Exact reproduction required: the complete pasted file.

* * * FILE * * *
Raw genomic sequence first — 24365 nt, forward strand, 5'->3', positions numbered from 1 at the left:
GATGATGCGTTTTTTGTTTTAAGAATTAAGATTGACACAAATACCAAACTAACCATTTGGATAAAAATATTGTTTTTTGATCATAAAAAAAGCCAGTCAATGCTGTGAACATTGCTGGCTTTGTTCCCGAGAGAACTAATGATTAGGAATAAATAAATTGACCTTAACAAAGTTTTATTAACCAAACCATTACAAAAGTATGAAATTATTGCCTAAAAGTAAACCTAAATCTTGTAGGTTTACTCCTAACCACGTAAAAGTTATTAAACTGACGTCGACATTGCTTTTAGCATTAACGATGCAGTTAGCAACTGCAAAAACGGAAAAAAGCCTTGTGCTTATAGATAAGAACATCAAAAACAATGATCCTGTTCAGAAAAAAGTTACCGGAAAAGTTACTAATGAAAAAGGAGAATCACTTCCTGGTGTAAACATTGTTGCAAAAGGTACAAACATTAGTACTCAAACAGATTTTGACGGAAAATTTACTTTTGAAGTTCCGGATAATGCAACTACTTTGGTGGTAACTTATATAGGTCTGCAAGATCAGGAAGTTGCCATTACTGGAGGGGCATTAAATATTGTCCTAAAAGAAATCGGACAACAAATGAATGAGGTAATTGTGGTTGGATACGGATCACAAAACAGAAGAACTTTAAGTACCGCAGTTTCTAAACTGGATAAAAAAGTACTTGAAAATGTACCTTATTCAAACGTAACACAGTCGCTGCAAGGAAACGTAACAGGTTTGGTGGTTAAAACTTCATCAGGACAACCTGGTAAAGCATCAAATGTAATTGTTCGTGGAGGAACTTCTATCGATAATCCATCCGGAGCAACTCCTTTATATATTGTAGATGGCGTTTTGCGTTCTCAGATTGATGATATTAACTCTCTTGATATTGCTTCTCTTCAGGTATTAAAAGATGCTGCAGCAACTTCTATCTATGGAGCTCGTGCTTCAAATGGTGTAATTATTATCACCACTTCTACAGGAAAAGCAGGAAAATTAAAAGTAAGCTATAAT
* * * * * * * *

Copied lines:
Raw genomic sequence first — 24365 nt, forward strand, 5'->3', positions numbered from 1 at the left:
GATGATGCGTTTTTTGTTTTAAGAATTAAGATTGACACAAATACCAAACTAACCATTTGGATAAAAATATTGTTTTTTGATCATAAAAAAAGCCAGTCAATGCTGTGAACATTGCTGGCTTTGTTCCCGAGAGAACTAATGATTAGGAATAAATAAATTGACCTTAACAAAGTTTTATTAACCAAACCATTACAAAAGTATGAAATTATTGCCTAAAAGTAAACCTAAATCTTGTAGGTTTACTCCTAACCACGTAAAAGTTATTAAACTGACGTCGACATTGCTTTTAGCATTAACGATGCAGTTAGCAACTGCAAAAACGGAAAAAAGCCTTGTGCTTATAGATAAGAACATCAAAAACAATGATCCTGTTCAGAAAAAAGTTACCGGAAAAGTTACTAATGAAAAAGGAGAATCACTTCCTGGTGTAAACATTGTTGCAAAAGGTACAAACATTAGTACTCAAACAGATTTTGACGGAAAATTTACTTTTGAAGTTCCGGATAATGCAACTACTTTGGTGGTAACTTATATAGGTCTGCAAGATCAGGAAGTTGCCATTACTGGAGGGGCATTAAATATTGTCCTAAAAGAAATCGGACAACAAATGAATGAGGTAATTGTGGTTGGATACGGATCACAAAACAGAAGAACTTTAAGTACCGCAGTTTCTAAACTGGATAAAAAAGTACTTGAAAATGTACCTTATTCAAACGTAACACAGTCGCTGCAAGGAAACGTAACAGGTTTGGTGGTTAAAACTTCATCAGGACAACCTGGTAAAGCATCAAATGTAATTGTTCGTGGAGGAACTTCTATCGATAATCCATCCGGAGCAACTCCTTTATATATTGTAGATGGCGTTTTGCGTTCTCAGATTGATGATATTAACTCTCTTGATATTGCTTCTCTTCAGGTATTAAAAGATGCTGCAGCAACTTCTATCTATGGAGCTCGTGCTTCAAATGGTGTAATTATTATCACCACTTCTACAGGAAAAGCAGGAAAATTAAAAGTAAGCTATAAT